The Immigration Act 2014 creates a new requirement for private landlords prohibiting them from letting property to persons who are disqualified by reason of their immigration status. They should ensure a prospective tenant has the right to rent by checking the immigration status of prospective tenants and occupants to ensure they have the right to rent in the UK. This requirement will be phased in, and to begin with will only be implemented in the West Midlands, to allow an evaluation to be made before a national roll-out.
The Government has announced today that the first phase of the landlords' provisions in the Immigration Act will be implemented in Birmingham, Dudley, Sandwell, Walsall and Wolverhampton (but will not apply to Solihull or Coventry). The first phase of the provisions will come into force from 1st December 2014.
- These checks will only apply to new tenancies from the date of implementation, so there is no requirement to check the immigration status of existing tenants or occupants.
- Checks will need to be made on all adults aged 18 or over who will use the property as their only or main residence.
- The checks will be quick and straight forward to carry out and in most cases Landlords will already be checking these documents to establish a potential occupant's identity.
In most cases, landlords or their agents will be able to complete the checks without contacting the Home Office, by simply requesting and copying documents, which shows that a prospective occupant has a right to live legally in the UK and therefore the right to rent. A British or EEA national can satisfy the check by showing a passport, or a combination of other documents such as birth certificates or driving licences. For the majority of migrants who are here lawfully, the checks are equally simple and can be satisfied with a biometric residence permit. Landlords or rental agencies will need to retain copies of these documents as evidence that the check has been carried out.
The checks have been developed following close engagement with bodies representing landlords, lettings agents and housing charities and largely reflect the existing practices in this sector.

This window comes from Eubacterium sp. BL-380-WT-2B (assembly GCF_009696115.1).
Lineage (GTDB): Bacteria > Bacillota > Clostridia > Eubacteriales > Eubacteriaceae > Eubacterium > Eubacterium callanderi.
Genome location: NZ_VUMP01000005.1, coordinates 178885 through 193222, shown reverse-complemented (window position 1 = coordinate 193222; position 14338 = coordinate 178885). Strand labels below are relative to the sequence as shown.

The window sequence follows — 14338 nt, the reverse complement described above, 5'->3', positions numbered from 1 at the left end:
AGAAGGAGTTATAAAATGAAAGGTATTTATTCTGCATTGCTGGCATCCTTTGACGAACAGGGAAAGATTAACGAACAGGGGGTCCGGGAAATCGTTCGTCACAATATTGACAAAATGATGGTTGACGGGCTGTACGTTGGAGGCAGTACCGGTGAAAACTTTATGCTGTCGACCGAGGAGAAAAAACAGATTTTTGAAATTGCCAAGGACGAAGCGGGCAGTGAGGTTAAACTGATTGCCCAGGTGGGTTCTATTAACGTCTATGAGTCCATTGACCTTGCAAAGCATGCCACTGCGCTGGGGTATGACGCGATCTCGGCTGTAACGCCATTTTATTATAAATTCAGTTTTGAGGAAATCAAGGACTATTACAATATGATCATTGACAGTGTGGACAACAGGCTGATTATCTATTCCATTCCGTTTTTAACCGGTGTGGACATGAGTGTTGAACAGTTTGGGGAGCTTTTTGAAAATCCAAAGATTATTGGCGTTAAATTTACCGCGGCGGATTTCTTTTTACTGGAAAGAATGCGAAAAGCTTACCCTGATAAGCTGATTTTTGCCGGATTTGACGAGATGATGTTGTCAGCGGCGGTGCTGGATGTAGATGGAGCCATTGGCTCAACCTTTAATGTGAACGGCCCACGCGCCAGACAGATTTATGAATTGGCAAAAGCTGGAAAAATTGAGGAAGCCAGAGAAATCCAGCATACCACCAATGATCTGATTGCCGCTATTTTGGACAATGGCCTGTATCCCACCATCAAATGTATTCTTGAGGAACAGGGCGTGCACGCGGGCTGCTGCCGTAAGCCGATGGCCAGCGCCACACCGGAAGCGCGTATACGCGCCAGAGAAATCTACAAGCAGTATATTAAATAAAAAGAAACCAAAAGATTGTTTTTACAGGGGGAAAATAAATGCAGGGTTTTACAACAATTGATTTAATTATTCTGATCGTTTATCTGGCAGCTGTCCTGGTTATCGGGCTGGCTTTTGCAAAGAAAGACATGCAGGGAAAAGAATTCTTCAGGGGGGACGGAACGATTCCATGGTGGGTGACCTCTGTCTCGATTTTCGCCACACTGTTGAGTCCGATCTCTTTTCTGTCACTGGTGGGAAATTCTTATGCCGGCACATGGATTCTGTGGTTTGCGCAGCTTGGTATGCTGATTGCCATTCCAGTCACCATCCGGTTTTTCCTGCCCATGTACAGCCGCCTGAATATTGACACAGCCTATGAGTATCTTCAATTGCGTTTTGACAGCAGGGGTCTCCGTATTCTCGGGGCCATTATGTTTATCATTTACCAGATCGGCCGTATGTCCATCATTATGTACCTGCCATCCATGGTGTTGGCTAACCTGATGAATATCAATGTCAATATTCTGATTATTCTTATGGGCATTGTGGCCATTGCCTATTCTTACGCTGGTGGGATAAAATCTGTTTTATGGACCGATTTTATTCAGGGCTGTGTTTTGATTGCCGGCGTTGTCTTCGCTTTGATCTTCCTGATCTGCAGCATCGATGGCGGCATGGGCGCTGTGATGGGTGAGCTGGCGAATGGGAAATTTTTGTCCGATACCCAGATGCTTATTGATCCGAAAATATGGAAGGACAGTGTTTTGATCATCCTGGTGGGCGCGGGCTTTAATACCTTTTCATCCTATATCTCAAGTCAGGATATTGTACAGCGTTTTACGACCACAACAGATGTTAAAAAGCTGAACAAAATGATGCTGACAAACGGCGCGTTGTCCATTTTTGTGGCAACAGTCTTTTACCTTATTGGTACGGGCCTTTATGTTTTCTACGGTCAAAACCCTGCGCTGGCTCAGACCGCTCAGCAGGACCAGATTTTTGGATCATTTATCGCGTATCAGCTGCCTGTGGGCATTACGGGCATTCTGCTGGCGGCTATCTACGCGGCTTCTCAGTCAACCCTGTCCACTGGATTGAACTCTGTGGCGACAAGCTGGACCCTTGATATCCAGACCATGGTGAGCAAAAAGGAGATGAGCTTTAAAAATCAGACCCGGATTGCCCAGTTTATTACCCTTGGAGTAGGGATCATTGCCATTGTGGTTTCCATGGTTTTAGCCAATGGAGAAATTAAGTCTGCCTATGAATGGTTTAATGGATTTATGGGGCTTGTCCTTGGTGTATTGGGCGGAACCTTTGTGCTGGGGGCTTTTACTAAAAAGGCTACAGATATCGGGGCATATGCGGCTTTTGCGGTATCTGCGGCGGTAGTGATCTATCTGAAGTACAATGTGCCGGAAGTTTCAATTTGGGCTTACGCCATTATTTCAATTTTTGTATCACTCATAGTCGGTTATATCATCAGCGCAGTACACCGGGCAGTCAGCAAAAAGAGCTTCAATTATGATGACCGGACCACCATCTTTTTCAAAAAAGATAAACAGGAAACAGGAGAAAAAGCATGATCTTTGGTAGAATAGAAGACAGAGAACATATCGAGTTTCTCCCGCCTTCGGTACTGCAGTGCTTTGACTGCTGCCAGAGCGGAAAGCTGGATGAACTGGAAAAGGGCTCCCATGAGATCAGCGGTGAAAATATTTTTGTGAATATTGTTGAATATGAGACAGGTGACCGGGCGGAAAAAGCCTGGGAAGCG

Online information and a telephone helpline has gone live today (0300 069 9799) to help landlords and tenants understand how these measures apply to them and which explain how to carry out the checks.
There are a number of exemptions from these new requirements, namely;
- any accommodation provided by a local authority or the Northern Ireland Housing Executive where they are under a statutory duty to do so (including where the tenant is placed into the private rented sector);
- hostels and refuges;
- tied accommodation provided by an employer for an employee; and
- halls of residence for students or in instances where a higher educational institute has nominated a student for accommodation.
In some limited circumstances, such as cases where a prospective occupant has submitted all of their papers to the Home Office to make an application or appeal, landlords or their agents can request that Home Office conduct a right to rent check by completing a form online (or by telephone for assisted digital). Landlords will receive a clear yes or no response within 2 working days (48 hours). Asylum seekers who are awaiting a final determination, or those who face a recognised barrier to leaving the UK, may also be afforded a discretionary right to rent.
This forms part of a civil penalty scheme which will allow us to take action against rogue landlords who, by failing to undertake the checks inadvertently or knowingly rent to illegal migrants and often exploit vulnerable individuals. A sliding scale of penalties will mean heavier fines for those who persistently fail to carry out the right to rent checks, and those who rent to multiple illegal migrants.
However, landlords and their agents will not be expected to be immigration or forgery experts and they will not be penalised if they are misled by a skilful forgery, provided they record that they have performed the necessary checks. The purpose of the scheme is to crack down on the rogue landlords, not to penalise reputable landlords.